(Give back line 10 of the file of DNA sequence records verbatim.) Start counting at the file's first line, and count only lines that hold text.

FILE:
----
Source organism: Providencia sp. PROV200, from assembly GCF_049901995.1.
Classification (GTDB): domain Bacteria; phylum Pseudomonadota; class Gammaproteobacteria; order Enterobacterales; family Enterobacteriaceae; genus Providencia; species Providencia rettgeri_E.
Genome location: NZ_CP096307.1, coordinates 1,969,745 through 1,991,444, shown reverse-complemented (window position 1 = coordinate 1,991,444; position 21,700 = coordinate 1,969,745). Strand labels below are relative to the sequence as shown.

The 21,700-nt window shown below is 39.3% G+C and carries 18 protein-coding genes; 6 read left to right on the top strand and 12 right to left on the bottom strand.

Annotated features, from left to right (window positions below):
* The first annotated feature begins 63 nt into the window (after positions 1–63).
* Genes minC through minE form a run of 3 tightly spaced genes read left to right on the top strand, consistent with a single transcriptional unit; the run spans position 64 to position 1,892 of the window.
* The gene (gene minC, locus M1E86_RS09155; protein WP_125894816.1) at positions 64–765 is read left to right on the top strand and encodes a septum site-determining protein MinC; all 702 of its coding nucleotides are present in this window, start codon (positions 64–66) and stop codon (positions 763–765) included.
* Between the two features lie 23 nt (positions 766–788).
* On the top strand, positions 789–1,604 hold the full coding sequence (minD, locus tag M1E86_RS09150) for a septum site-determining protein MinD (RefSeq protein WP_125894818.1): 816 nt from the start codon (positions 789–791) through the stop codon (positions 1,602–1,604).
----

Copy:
* On the top strand, positions 789–1,604 hold the full coding sequence (minD, locus tag M1E86_RS09150) for a septum site-determining protein MinD (RefSeq protein WP_125894818.1): 816 nt from the start codon (positions 789–791) through the stop codon (positions 1,602–1,604).